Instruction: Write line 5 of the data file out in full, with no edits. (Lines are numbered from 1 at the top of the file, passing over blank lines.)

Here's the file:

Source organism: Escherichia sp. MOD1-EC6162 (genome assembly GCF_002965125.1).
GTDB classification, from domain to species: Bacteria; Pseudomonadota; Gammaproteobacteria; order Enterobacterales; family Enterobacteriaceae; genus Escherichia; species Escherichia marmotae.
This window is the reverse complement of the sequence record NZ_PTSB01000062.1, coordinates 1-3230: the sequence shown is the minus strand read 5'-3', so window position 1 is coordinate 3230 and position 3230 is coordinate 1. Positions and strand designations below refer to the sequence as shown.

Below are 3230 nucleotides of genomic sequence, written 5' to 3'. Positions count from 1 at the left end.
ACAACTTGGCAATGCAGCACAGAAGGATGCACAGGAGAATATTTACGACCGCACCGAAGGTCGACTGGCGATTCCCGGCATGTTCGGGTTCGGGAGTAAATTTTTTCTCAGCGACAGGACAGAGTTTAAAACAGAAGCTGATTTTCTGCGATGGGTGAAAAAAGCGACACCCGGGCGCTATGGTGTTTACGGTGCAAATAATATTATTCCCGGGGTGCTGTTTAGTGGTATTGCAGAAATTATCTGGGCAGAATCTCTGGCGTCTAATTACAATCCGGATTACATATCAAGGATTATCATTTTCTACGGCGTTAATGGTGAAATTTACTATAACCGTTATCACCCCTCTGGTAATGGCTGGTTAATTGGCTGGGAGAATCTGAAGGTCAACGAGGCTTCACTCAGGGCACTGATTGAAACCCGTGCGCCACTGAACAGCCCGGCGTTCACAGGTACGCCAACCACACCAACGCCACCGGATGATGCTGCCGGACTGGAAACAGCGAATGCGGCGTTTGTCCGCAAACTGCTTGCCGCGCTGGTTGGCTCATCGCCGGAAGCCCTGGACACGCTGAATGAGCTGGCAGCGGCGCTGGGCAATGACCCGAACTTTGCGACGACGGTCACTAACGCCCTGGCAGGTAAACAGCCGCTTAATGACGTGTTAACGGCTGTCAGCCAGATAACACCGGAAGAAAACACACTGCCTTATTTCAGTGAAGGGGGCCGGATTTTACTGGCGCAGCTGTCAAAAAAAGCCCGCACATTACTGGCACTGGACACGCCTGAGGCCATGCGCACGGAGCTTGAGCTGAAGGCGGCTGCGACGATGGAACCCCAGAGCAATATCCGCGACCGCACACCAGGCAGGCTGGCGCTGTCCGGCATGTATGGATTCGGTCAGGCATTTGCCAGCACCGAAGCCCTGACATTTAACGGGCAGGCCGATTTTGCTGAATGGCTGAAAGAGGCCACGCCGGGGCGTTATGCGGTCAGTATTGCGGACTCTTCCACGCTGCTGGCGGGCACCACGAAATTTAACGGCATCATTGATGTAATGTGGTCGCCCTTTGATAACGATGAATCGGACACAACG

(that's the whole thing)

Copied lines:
ACAACTTGGCAATGCAGCACAGAAGGATGCACAGGAGAATATTTACGACCGCACCGAAGGTCGACTGGCGATTCCCGGCATGTTCGGGTTCGGGAGTAAATTTTTTCTCAGCGACAGGACAGAGTTTAAAACAGAAGCTGATTTTCTGCGATGGGTGAAAAAAGCGACACCCGGGCGCTATGGTGTTTACGGTGCAAATAATATTATTCCCGGGGTGCTGTTTAGTGGTATTGCAGAAATTATCTGGGCAGAATCTCTGGCGTCTAATTACAATCCGGATTACATATCAAGGATTATCATTTTCTACGGCGTTAATGGTGAAATTTACTATAACCGTTATCACCCCTCTGGTAATGGCTGGTTAATTGGCTGGGAGAATCTGAAGGTCAACGAGGCTTCACTCAGGGCACTGATTGAAACCCGTGCGCCACTGAACAGCCCGGCGTTCACAGGTACGCCAACCACACCAACGCCACCGGATGATGCTGCCGGACTGGAAACAGCGAATGCGGCGTTTGTCCGCAAACTGCTTGCCGCGCTGGTTGGCTCATCGCCGGAAGCCCTGGACACGCTGAATGAGCTGGCAGCGGCGCTGGGCAATGACCCGAACTTTGCGACGACGGTCACTAACGCCCTGGCAGGTAAACAGCCGCTTAATGACGTGTTAACGGCTGTCAGCCAGATAACACCGGAAGAAAACACACTGCCTTATTTCAGTGAAGGGGGCCGGATTTTACTGGCGCAGCTGTCAAAAAAAGCCCGCACATTACTGGCACTGGACACGCCTGAGGCCATGCGCACGGAGCTTGAGCTGAAGGCGGCTGCGACGATGGAACCCCAGAGCAATATCCGCGACCGCACACCAGGCAGGCTGGCGCTGTCCGGCATGTATGGATTCGGTCAGGCATTTGCCAGCACCGAAGCCCTGACATTTAACGGGCAGGCCGATTTTGCTGAATGGCTGAAAGAGGCCACGCCGGGGCGTTATGCGGTCAGTATTGCGGACTCTTCCACGCTGCTGGCGGGCACCACGAAATTTAACGGCATCATTGATGTAATGTGGTCGCCCTTTGATAACGATGAATCGGACACAACG